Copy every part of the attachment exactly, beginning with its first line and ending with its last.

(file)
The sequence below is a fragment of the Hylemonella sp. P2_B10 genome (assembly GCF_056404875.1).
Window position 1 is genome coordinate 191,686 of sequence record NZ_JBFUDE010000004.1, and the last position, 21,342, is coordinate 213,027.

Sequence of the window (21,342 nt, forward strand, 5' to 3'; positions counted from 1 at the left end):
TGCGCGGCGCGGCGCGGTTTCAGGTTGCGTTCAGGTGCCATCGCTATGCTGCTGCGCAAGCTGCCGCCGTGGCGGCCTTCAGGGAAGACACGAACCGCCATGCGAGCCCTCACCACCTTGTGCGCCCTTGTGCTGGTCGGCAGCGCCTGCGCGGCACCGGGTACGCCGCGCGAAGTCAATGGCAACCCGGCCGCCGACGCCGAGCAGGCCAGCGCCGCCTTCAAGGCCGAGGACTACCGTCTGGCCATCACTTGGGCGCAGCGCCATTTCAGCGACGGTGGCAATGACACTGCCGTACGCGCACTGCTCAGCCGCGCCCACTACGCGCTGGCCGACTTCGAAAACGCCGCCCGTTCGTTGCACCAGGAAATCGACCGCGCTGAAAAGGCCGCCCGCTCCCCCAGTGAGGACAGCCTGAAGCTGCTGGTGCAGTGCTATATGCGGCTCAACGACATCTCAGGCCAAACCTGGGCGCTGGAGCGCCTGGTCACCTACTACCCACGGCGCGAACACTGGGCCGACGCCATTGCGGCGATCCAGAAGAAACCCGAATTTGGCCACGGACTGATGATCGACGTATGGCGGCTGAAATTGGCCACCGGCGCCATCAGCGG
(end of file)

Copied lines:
The sequence below is a fragment of the Hylemonella sp. P2_B10 genome (assembly GCF_056404875.1).
Window position 1 is genome coordinate 191,686 of sequence record NZ_JBFUDE010000004.1, and the last position, 21,342, is coordinate 213,027.

Sequence of the window (21,342 nt, forward strand, 5' to 3'; positions counted from 1 at the left end):
TGCGCGGCGCGGCGCGGTTTCAGGTTGCGTTCAGGTGCCATCGCTATGCTGCTGCGCAAGCTGCCGCCGTGGCGGCCTTCAGGGAAGACACGAACCGCCATGCGAGCCCTCACCACCTTGTGCGCCCTTGTGCTGGTCGGCAGCGCCTGCGCGGCACCGGGTACGCCGCGCGAAGTCAATGGCAACCCGGCCGCCGACGCCGAGCAGGCCAGCGCCGCCTTCAAGGCCGAGGACTACCGTCTGGCCATCACTTGGGCGCAGCGCCATTTCAGCGACGGTGGCAATGACACTGCCGTACGCGCACTGCTCAGCCGCGCCCACTACGCGCTGGCCGACTTCGAAAACGCCGCCCGTTCGTTGCACCAGGAAATCGACCGCGCTGAAAAGGCCGCCCGCTCCCCCAGTGAGGACAGCCTGAAGCTGCTGGTGCAGTGCTATATGCGGCTCAACGACATCTCAGGCCAAACCTGGGCGCTGGAGCGCCTGGTCACCTACTACCCACGGCGCGAACACTGGGCCGACGCCATTGCGGCGATCCAGAAGAAACCCGAATTTGGCCACGGACTGATGATCGACGTATGGCGGCTGAAATTGGCCACCGGCGCCATCAGCGG